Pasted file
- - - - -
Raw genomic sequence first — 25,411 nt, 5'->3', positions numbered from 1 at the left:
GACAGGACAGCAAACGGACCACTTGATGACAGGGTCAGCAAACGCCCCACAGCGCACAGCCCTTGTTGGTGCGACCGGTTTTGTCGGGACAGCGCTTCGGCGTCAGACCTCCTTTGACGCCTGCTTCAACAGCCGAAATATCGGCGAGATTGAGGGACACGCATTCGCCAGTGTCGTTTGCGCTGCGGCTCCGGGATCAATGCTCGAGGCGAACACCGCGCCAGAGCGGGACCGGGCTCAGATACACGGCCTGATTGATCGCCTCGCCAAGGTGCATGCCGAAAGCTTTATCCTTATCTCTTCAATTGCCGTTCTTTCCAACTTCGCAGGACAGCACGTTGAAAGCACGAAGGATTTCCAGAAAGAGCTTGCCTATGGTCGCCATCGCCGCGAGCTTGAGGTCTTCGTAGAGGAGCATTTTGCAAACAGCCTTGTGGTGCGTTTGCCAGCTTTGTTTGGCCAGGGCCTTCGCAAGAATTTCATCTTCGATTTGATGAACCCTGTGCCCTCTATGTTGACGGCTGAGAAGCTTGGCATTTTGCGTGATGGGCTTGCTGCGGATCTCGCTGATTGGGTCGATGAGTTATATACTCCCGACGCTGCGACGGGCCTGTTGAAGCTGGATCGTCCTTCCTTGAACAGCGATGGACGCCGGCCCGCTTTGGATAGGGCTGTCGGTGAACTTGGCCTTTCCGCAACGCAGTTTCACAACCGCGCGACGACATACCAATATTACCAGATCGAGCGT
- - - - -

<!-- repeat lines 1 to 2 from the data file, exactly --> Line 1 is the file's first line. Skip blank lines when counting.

Raw genomic sequence first — 25,411 nt, 5'->3', positions numbered from 1 at the left:
GACAGGACAGCAAACGGACCACTTGATGACAGGGTCAGCAAACGCCCCACAGCGCACAGCCCTTGTTGGTGCGACCGGTTTTGTCGGGACAGCGCTTCGGCGTCAGACCTCCTTTGACGCCTGCTTCAACAGCCGAAATATCGGCGAGATTGAGGGACACGCATTCGCCAGTGTCGTTTGCGCTGCGGCTCCGGGATCAATGCTCGAGGCGAACACCGCGCCAGAGCGGGACCGGGCTCAGATACACGGCCTGATTGATCGCCTCGCCAAGGTGCATGCCGAAAGCTTTATCCTTATCTCTTCAATTGCCGTTCTTTCCAACTTCGCAGGACAGCACGTTGAAAGCACGAAGGATTTCCAGAAAGAGCTTGCCTATGGTCGCCATCGCCGCGAGCTTGAGGTCTTCGTAGAGGAGCATTTTGCAAACAGCCTTGTGGTGCGTTTGCCAGCTTTGTTTGGCCAGGGCCTTCGCAAGAATTTCATCTTCGATTTGATGAACCCTGTGCCCTCTATGTTGACGGCTGAGAAGCTTGGCATTTTGCGTGATGGGCTTGCTGCGGATCTCGCTGATTGGGTCGATGAGTTATATACTCCCGACGCTGCGACGGGCCTGTTGAAGCTGGATCGTCCTTCCTTGAACAGCGATGGACGCCGGCCCGCTTTGGATAGGGCTGTCGGTGAACTTGGCCTTTCCGCAACGCAGTTTCACAACCGCGCGACGACATACCAATATTACCAGATCGAGCGT